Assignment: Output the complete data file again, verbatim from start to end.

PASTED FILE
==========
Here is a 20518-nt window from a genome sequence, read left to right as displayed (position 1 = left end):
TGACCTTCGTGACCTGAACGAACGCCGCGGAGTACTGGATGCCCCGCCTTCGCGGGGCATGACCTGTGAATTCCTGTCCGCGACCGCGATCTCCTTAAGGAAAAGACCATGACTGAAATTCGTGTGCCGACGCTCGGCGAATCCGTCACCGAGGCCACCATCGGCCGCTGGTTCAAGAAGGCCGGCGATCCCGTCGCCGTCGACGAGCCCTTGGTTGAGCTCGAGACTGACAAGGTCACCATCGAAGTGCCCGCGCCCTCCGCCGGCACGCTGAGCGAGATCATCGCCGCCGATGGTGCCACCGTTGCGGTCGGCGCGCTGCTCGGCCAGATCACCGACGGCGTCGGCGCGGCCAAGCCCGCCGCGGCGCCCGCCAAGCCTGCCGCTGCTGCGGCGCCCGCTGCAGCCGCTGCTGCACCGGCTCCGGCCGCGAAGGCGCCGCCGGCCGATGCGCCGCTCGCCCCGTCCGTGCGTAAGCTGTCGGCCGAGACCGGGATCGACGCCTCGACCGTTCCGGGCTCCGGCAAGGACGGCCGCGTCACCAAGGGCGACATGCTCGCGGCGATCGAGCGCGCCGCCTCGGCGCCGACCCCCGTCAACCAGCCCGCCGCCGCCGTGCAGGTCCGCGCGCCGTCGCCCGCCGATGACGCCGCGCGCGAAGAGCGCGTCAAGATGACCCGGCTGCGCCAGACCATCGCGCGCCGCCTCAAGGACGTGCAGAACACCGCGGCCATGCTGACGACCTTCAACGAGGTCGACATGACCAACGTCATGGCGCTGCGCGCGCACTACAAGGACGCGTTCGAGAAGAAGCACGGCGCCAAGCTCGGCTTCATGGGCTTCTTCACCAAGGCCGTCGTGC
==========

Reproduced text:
Here is a 20518-nt window from a genome sequence, read left to right as displayed (position 1 = left end):
TGACCTTCGTGACCTGAACGAACGCCGCGGAGTACTGGATGCCCCGCCTTCGCGGGGCATGACCTGTGAATTCCTGTCCGCGACCGCGATCTCCTTAAGGAAAAGACCATGACTGAAATTCGTGTGCCGACGCTCGGCGAATCCGTCACCGAGGCCACCATCGGCCGCTGGTTCAAGAAGGCCGGCGATCCCGTCGCCGTCGACGAGCCCTTGGTTGAGCTCGAGACTGACAAGGTCACCATCGAAGTGCCCGCGCCCTCCGCCGGCACGCTGAGCGAGATCATCGCCGCCGATGGTGCCACCGTTGCGGTCGGCGCGCTGCTCGGCCAGATCACCGACGGCGTCGGCGCGGCCAAGCCCGCCGCGGCGCCCGCCAAGCCTGCCGCTGCTGCGGCGCCCGCTGCAGCCGCTGCTGCACCGGCTCCGGCCGCGAAGGCGCCGCCGGCCGATGCGCCGCTCGCCCCGTCCGTGCGTAAGCTGTCGGCCGAGACCGGGATCGACGCCTCGACCGTTCCGGGCTCCGGCAAGGACGGCCGCGTCACCAAGGGCGACATGCTCGCGGCGATCGAGCGCGCCGCCTCGGCGCCGACCCCCGTCAACCAGCCCGCCGCCGCCGTGCAGGTCCGCGCGCCGTCGCCCGCCGATGACGCCGCGCGCGAAGAGCGCGTCAAGATGACCCGGCTGCGCCAGACCATCGCGCGCCGCCTCAAGGACGTGCAGAACACCGCGGCCATGCTGACGACCTTCAACGAGGTCGACATGACCAACGTCATGGCGCTGCGCGCGCACTACAAGGACGCGTTCGAGAAGAAGCACGGCGCCAAGCTCGGCTTCATGGGCTTCTTCACCAAGGCCGTCGTGC